Adult / Youth Fantasy Titles

I've a reluctant reader among my adult learners (don't we all). But she burned through the first eight volumes of the graphic soap-opera called Bone. Now she and I are waiting for the ninth and final volume, due out in January.

I don't know if she'd be interested in the Twilight series. Well, I never know what people might be interested in when it comes to those fantasy-related youth / adult crossover titles.

[Edit: I have to throw in that famous quote from Albert Einstein: "If you want your children to be intelligent, read them fairy tales. If you want them to be more intelligent, read them more fairy tales." There's a truth in that for anyone scaffolding imaginative learning. But - and this is a huge 'but' - Saturday morning cartoons are still no substitute for science and math. Note the posts immediately above and below this one.]

For younger readers, the Independent (UK) is recommending Dominic Barker's Blart: The Boy Who Didn't Want To Save the World. They also recommend Patrick Ness (The Knife of Never Letting Go), Jonathanv Stroud (the Bartimaeus trilogy), and Catherine Fisher (Sapphique). I don't know any of those books, and am not likely to. The write-ups sounded... young.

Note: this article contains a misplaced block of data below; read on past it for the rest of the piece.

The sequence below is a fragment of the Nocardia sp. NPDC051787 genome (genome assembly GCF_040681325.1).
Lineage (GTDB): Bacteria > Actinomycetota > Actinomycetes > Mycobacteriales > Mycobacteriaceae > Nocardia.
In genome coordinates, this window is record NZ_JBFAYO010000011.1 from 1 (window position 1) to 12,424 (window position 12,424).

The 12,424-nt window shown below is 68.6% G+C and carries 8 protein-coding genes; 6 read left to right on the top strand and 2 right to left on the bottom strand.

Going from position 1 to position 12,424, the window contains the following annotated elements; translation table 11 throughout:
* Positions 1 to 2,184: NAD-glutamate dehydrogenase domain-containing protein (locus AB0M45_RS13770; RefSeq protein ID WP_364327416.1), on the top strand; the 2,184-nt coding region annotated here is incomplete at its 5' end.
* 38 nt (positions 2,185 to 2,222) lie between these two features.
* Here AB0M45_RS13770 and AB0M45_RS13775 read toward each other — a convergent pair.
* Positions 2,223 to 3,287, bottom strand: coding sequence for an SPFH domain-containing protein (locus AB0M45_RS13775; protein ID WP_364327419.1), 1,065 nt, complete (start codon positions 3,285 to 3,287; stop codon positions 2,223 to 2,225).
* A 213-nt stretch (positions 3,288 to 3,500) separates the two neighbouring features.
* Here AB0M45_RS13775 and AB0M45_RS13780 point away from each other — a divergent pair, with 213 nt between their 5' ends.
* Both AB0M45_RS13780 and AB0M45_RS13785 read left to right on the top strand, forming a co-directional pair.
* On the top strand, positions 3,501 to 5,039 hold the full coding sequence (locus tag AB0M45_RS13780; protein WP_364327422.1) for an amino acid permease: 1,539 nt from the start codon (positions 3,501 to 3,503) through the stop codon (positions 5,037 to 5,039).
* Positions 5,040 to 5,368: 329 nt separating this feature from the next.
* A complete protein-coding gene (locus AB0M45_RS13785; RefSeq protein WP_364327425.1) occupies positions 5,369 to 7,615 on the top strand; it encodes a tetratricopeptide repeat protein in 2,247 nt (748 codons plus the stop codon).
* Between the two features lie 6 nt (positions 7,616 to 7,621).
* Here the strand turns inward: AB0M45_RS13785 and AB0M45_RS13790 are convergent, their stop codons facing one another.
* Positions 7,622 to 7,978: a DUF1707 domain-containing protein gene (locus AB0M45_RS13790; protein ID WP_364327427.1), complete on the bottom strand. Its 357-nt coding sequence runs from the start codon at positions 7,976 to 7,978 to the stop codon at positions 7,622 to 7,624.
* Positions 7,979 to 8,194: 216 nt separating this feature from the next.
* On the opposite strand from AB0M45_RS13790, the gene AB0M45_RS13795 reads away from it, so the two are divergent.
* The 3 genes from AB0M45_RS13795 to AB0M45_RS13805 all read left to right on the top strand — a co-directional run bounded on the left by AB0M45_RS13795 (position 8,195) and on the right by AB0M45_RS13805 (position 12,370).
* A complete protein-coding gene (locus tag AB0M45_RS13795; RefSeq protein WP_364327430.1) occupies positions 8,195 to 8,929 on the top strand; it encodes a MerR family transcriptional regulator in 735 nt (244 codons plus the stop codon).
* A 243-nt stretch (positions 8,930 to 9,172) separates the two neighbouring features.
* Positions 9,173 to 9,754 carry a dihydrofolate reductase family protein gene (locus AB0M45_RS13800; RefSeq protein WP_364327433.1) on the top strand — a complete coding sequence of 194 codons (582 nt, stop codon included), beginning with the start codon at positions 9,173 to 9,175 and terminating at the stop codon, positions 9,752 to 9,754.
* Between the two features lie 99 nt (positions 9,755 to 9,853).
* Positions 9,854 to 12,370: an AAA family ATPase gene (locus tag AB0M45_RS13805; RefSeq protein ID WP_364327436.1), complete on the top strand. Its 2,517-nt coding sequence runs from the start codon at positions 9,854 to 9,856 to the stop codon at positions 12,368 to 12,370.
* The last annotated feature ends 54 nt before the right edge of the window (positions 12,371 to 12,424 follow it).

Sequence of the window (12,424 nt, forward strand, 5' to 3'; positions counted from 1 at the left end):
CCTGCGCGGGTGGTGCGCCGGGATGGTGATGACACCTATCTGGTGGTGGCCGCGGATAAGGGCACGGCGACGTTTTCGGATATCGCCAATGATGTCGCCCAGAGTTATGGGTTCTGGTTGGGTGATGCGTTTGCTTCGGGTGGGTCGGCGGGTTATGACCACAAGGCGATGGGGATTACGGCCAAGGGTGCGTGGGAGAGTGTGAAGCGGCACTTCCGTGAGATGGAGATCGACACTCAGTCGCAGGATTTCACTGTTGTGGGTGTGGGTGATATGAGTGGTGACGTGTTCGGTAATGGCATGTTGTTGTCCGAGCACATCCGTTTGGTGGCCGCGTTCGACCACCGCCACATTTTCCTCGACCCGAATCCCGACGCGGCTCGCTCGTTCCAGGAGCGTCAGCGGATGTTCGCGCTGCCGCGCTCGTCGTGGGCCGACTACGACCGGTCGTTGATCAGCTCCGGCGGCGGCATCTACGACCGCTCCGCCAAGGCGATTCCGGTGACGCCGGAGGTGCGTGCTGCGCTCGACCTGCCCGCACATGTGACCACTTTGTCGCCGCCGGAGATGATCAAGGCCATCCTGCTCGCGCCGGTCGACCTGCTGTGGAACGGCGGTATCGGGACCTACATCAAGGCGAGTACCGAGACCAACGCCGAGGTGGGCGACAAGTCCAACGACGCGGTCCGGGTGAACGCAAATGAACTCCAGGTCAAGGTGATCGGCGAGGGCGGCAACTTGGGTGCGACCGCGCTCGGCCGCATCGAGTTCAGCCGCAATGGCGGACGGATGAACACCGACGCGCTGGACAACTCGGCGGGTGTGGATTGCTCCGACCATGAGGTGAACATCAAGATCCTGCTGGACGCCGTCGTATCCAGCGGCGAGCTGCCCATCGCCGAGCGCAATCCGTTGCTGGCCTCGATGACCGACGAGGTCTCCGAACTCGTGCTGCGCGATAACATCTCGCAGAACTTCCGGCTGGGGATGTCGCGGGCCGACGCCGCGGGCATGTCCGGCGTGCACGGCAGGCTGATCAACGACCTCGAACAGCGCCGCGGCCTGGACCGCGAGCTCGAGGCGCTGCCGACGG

But then, my reading tastes remain quietly old. Lately, I've been scouring used bookstores for anything written by Ray Bradbury; not least his sci-fi planetary stories that so describe our weather of late:

The rain continued. It was a hard rain, a perpetual rain, a sweating and steaming rain; it was a mizzle, a downpour, a fountain, a whipping at the eyes, an undertow at the ankles; it was a rain to drown all rains and the memory of rains. It came by the pound and the ton, it hacked at the jungle and cut the trees like scissors and shoved the grass and tunneled the soil and molted the bushes. It shrank men's hands into the hands of wrinkled apes; it rained a solid glassy rain, and it never stopped.

Meanwhile, in our community library, the Harry Potter books (once so anticipated, see curbside) sit growing dusty on the shelves. We've stopped taking them around in the bookwagon (though, of course, we must have High School Musical and Goosebumps - groan).


ballet girl said...

Do you think the Harry Potter books are just too daunting because of their size? Or are they 'uncool'?

Wendell said...

The size of the HP novels wasn't a problem back in the day. Adults and kids - including some reluctant readers - took them on eagerly.

Now, I think, size might start to matter. As with Lord of the Rings, people may enjoy the movies, but then look at the length of the books and think... naw. (Here C.S. Lewis' books have the advantage.)